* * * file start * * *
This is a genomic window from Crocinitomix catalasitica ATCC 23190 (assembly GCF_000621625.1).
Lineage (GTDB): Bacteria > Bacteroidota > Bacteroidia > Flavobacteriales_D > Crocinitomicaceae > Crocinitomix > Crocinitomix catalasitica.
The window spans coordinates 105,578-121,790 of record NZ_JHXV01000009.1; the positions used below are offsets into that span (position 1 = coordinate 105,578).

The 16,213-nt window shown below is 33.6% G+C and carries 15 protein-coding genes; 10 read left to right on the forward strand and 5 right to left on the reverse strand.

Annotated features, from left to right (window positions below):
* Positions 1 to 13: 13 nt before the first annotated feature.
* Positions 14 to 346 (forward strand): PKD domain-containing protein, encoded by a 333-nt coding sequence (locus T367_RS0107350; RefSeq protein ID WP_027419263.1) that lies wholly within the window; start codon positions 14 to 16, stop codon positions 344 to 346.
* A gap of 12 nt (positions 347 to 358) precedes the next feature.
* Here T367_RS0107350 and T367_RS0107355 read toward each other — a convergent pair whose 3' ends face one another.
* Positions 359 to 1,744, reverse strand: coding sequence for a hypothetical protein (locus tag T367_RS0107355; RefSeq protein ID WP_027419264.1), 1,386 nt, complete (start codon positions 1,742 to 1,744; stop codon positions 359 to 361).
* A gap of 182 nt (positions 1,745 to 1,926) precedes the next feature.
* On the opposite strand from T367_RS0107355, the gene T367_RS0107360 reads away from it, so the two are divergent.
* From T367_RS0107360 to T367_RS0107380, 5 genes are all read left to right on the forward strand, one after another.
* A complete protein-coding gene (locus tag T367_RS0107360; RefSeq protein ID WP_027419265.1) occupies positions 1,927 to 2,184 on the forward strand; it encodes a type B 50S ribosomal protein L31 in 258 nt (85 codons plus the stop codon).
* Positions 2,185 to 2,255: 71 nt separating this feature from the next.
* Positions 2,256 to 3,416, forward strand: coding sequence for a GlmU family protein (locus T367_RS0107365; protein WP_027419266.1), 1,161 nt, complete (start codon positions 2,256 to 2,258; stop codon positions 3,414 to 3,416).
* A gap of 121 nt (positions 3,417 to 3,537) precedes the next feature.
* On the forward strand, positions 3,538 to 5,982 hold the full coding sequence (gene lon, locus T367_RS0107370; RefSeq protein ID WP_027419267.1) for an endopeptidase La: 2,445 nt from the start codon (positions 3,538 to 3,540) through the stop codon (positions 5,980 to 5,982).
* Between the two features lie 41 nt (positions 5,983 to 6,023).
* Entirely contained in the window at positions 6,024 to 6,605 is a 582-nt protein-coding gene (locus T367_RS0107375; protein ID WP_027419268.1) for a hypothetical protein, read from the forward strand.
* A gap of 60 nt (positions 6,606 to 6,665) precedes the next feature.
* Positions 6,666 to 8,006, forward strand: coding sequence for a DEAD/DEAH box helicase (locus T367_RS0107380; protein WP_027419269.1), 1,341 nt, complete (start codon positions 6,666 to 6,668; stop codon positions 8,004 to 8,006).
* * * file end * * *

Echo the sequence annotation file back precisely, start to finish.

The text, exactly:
This is a genomic window from Crocinitomix catalasitica ATCC 23190 (assembly GCF_000621625.1).
Lineage (GTDB): Bacteria > Bacteroidota > Bacteroidia > Flavobacteriales_D > Crocinitomicaceae > Crocinitomix > Crocinitomix catalasitica.
The window spans coordinates 105,578-121,790 of record NZ_JHXV01000009.1; the positions used below are offsets into that span (position 1 = coordinate 105,578).

The 16,213-nt window shown below is 33.6% G+C and carries 15 protein-coding genes; 10 read left to right on the forward strand and 5 right to left on the reverse strand.

Annotated features, from left to right (window positions below):
* Positions 1 to 13: 13 nt before the first annotated feature.
* Positions 14 to 346 (forward strand): PKD domain-containing protein, encoded by a 333-nt coding sequence (locus T367_RS0107350; RefSeq protein ID WP_027419263.1) that lies wholly within the window; start codon positions 14 to 16, stop codon positions 344 to 346.
* A gap of 12 nt (positions 347 to 358) precedes the next feature.
* Here T367_RS0107350 and T367_RS0107355 read toward each other — a convergent pair whose 3' ends face one another.
* Positions 359 to 1,744, reverse strand: coding sequence for a hypothetical protein (locus tag T367_RS0107355; RefSeq protein ID WP_027419264.1), 1,386 nt, complete (start codon positions 1,742 to 1,744; stop codon positions 359 to 361).
* A gap of 182 nt (positions 1,745 to 1,926) precedes the next feature.
* On the opposite strand from T367_RS0107355, the gene T367_RS0107360 reads away from it, so the two are divergent.
* From T367_RS0107360 to T367_RS0107380, 5 genes are all read left to right on the forward strand, one after another.
* A complete protein-coding gene (locus tag T367_RS0107360; RefSeq protein ID WP_027419265.1) occupies positions 1,927 to 2,184 on the forward strand; it encodes a type B 50S ribosomal protein L31 in 258 nt (85 codons plus the stop codon).
* Positions 2,185 to 2,255: 71 nt separating this feature from the next.
* Positions 2,256 to 3,416, forward strand: coding sequence for a GlmU family protein (locus T367_RS0107365; protein WP_027419266.1), 1,161 nt, complete (start codon positions 2,256 to 2,258; stop codon positions 3,414 to 3,416).
* A gap of 121 nt (positions 3,417 to 3,537) precedes the next feature.
* On the forward strand, positions 3,538 to 5,982 hold the full coding sequence (gene lon, locus T367_RS0107370; RefSeq protein ID WP_027419267.1) for an endopeptidase La: 2,445 nt from the start codon (positions 3,538 to 3,540) through the stop codon (positions 5,980 to 5,982).
* Between the two features lie 41 nt (positions 5,983 to 6,023).
* Entirely contained in the window at positions 6,024 to 6,605 is a 582-nt protein-coding gene (locus T367_RS0107375; protein ID WP_027419268.1) for a hypothetical protein, read from the forward strand.
* A gap of 60 nt (positions 6,606 to 6,665) precedes the next feature.
* Positions 6,666 to 8,006, forward strand: coding sequence for a DEAD/DEAH box helicase (locus T367_RS0107380; protein WP_027419269.1), 1,341 nt, complete (start codon positions 6,666 to 6,668; stop codon positions 8,004 to 8,006).